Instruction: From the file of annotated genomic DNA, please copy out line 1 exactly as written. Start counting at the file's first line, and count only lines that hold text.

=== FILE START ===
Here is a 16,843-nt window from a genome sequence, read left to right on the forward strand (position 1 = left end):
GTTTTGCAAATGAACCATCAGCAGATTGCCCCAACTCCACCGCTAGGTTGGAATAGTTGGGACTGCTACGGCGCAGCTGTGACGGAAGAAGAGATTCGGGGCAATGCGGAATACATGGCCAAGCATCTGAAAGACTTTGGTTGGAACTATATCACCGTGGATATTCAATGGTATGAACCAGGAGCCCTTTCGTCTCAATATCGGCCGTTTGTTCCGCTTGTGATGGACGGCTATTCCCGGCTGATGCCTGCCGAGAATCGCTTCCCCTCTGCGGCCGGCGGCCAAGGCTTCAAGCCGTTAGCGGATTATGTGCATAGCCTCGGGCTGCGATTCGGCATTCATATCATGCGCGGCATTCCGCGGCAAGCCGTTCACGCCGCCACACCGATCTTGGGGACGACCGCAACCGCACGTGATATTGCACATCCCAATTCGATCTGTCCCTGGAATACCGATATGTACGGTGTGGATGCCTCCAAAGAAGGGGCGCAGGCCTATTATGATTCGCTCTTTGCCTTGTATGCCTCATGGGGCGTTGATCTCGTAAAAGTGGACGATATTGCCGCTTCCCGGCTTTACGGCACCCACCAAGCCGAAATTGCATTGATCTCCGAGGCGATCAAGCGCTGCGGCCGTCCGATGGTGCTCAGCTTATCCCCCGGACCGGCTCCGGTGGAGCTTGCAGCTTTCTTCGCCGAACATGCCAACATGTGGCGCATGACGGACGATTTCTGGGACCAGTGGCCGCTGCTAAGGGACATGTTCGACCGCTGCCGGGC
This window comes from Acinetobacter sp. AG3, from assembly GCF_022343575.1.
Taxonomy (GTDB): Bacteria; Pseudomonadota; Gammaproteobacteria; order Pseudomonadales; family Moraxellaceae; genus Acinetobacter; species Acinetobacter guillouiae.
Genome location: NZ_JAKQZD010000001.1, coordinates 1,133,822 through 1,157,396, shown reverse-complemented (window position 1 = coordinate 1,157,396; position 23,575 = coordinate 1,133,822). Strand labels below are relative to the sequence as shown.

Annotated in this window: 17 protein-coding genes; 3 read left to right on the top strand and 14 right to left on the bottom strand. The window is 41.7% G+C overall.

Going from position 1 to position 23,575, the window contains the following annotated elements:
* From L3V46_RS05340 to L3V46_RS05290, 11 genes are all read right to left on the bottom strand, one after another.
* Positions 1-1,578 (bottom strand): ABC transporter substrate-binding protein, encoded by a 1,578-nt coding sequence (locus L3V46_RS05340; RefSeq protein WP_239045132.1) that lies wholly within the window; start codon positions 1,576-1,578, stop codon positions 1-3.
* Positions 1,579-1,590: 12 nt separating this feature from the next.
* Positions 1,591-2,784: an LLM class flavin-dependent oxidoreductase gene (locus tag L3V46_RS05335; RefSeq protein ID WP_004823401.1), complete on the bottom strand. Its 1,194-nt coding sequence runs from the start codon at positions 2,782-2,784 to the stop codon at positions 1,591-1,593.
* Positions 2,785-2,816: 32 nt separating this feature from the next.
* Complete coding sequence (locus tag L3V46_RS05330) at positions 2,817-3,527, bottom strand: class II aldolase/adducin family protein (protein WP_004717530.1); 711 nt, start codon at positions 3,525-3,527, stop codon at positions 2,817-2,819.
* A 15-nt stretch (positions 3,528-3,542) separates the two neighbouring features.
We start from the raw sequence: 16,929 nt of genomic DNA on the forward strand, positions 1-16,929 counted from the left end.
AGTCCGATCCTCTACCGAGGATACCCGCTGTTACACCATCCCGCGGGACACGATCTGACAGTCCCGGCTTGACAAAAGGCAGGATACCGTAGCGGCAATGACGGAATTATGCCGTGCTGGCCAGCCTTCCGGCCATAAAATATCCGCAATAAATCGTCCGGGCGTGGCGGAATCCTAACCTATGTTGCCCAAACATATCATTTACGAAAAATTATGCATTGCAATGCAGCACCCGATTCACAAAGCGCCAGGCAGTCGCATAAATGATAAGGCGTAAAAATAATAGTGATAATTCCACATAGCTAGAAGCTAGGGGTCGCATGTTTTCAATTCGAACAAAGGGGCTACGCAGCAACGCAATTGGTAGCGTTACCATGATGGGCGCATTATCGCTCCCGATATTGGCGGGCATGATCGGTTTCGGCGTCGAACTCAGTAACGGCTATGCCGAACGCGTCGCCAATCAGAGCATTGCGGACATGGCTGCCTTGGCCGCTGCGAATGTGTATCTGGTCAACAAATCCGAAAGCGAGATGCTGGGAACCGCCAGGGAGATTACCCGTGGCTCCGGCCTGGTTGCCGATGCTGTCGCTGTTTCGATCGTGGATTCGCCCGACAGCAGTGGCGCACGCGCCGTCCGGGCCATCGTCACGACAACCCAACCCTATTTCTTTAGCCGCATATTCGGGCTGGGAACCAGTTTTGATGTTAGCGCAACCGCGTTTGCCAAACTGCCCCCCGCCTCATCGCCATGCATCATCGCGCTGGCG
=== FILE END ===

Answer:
Here is a 16,843-nt window from a genome sequence, read left to right on the forward strand (position 1 = left end):